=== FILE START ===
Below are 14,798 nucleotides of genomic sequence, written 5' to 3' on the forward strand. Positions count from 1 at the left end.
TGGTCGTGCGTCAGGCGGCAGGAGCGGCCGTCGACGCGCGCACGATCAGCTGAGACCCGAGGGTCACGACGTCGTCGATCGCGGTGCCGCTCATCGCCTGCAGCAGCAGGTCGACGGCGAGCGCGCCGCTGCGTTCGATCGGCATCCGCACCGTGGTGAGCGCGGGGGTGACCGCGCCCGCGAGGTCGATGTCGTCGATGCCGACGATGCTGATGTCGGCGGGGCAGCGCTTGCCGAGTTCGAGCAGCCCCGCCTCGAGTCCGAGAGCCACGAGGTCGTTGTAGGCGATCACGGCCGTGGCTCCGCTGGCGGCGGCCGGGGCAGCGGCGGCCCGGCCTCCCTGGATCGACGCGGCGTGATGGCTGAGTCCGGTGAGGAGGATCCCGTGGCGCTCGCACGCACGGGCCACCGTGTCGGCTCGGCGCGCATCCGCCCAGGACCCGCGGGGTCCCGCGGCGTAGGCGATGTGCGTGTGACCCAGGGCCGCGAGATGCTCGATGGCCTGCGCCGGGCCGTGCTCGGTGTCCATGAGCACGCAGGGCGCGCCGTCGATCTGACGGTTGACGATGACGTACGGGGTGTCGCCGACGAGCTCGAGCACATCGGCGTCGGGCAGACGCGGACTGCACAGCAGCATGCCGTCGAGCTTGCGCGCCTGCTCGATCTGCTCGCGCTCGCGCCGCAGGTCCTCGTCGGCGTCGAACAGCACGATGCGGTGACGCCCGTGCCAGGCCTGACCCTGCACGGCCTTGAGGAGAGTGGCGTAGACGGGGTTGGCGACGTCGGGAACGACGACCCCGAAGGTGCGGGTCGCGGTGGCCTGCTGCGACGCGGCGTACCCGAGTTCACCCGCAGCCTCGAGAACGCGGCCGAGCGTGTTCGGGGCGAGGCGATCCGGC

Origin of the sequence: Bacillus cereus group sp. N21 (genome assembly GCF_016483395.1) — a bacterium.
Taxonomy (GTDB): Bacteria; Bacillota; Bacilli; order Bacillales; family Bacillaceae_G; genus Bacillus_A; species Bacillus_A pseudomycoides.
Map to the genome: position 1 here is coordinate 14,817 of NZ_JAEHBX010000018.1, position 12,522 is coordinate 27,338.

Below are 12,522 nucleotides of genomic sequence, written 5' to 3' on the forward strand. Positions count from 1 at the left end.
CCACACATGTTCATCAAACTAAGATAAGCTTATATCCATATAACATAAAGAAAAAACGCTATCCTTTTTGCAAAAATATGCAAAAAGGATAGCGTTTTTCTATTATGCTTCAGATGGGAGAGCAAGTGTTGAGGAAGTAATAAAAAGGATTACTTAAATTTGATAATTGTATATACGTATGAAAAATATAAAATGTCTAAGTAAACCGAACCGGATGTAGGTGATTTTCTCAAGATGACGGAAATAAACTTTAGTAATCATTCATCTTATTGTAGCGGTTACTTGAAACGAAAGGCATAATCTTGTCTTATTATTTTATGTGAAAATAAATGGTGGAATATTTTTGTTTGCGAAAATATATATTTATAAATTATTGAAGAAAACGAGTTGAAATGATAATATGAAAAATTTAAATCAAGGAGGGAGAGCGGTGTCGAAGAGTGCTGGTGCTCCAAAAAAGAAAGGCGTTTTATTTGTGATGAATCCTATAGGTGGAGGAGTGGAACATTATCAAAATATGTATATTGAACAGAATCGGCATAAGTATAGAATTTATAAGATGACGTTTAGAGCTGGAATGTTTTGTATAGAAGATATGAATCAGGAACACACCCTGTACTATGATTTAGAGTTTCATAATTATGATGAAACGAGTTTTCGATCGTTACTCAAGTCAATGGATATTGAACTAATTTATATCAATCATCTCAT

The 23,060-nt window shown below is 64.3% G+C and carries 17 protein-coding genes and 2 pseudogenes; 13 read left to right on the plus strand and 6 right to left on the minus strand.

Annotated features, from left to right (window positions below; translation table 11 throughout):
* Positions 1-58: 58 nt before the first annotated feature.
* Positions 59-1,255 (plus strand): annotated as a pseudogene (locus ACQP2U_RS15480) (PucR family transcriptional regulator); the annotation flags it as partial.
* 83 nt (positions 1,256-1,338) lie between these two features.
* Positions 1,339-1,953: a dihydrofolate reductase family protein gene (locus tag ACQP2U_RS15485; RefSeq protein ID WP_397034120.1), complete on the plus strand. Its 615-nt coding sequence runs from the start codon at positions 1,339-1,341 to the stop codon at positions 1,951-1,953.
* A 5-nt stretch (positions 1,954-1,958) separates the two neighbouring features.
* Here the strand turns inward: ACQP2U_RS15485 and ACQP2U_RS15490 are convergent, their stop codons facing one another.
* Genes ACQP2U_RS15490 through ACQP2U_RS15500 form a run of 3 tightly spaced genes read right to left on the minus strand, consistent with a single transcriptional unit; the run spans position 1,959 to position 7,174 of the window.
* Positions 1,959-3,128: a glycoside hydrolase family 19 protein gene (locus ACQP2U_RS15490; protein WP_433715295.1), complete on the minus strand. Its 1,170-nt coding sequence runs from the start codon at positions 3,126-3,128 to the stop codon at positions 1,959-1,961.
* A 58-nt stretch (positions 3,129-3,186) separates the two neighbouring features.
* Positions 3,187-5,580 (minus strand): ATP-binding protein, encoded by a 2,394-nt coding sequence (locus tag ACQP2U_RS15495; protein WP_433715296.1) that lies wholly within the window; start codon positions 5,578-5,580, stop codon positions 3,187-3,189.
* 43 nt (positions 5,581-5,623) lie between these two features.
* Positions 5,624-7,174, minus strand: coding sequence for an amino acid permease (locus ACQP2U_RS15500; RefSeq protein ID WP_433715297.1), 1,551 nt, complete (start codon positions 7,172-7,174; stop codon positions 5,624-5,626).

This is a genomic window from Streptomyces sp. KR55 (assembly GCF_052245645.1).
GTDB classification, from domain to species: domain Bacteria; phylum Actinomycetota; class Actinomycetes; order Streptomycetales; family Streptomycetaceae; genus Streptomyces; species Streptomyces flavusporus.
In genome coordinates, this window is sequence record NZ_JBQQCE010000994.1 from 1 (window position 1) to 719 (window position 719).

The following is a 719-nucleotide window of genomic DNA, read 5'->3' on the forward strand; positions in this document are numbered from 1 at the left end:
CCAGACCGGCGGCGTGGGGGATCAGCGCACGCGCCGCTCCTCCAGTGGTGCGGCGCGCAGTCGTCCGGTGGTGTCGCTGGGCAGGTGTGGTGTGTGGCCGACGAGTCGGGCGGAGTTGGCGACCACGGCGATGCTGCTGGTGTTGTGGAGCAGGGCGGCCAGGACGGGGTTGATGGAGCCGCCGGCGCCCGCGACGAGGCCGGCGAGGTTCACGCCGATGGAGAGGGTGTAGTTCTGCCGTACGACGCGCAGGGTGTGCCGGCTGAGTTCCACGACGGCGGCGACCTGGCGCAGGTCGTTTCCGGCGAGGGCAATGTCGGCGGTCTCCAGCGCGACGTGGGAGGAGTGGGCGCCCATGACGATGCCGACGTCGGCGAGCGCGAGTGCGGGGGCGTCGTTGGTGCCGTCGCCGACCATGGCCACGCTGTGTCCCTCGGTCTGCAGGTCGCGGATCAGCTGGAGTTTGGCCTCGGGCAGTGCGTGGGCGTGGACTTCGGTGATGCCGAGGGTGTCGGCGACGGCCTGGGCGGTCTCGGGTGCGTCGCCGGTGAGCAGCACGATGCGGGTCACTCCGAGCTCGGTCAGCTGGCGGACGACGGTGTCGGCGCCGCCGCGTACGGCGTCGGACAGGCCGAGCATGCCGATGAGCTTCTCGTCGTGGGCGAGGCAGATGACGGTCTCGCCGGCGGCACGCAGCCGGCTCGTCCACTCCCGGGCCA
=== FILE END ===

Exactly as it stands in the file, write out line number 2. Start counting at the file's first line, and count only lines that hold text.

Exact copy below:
TGGTCGTGCGTCAGGCGGCAGGAGCGGCCGTCGACGCGCGCACGATCAGCTGAGACCCGAGGGTCACGACGTCGTCGATCGCGGTGCCGCTCATCGCCTGCAGCAGCAGGTCGACGGCGAGCGCGCCGCTGCGTTCGATCGGCATCCGCACCGTGGTGAGCGCGGGGGTGACCGCGCCCGCGAGGTCGATGTCGTCGATGCCGACGATGCTGATGTCGGCGGGGCAGCGCTTGCCGAGTTCGAGCAGCCCCGCCTCGAGTCCGAGAGCCACGAGGTCGTTGTAGGCGATCACGGCCGTGGCTCCGCTGGCGGCGGCCGGGGCAGCGGCGGCCCGGCCTCCCTGGATCGACGCGGCGTGATGGCTGAGTCCGGTGAGGAGGATCCCGTGGCGCTCGCACGCACGGGCCACCGTGTCGGCTCGGCGCGCATCCGCCCAGGACCCGCGGGGTCCCGCGGCGTAGGCGATGTGCGTGTGACCCAGGGCCGCGAGATGCTCGATGGCCTGCGCCGGGCCGTGCTCGGTGTCCATGAGCACGCAGGGCGCGCCGTCGATCTGACGGTTGACGATGACGTACGGGGTGTCGCCGACGAGCTCGAGCACATCGGCGTCGGGCAGACGCGGACTGCACAGCAGCATGCCGTCGAGCTTGCGCGCCTGCTCGATCTGCTCGCGCTCGCGCCGCAGGTCCTCGTCGGCGTCGAACAGCACGATGCGGTGACGCCCGTGCCAGGCCTGACCCTGCACGGCCTTGAGGAGAGTGGCGTAGACGGGGTTGGCGACGTCGGGAACGACGACCCCGAAGGTGCGGGTCGCGGTGGCCTGCTGCGACGCGGCGTACCCGAGTTCACCCGCAGCCTCGAGAACGCGGCCGAGCGTGTTCGGGGCGAGGCGATCCGGC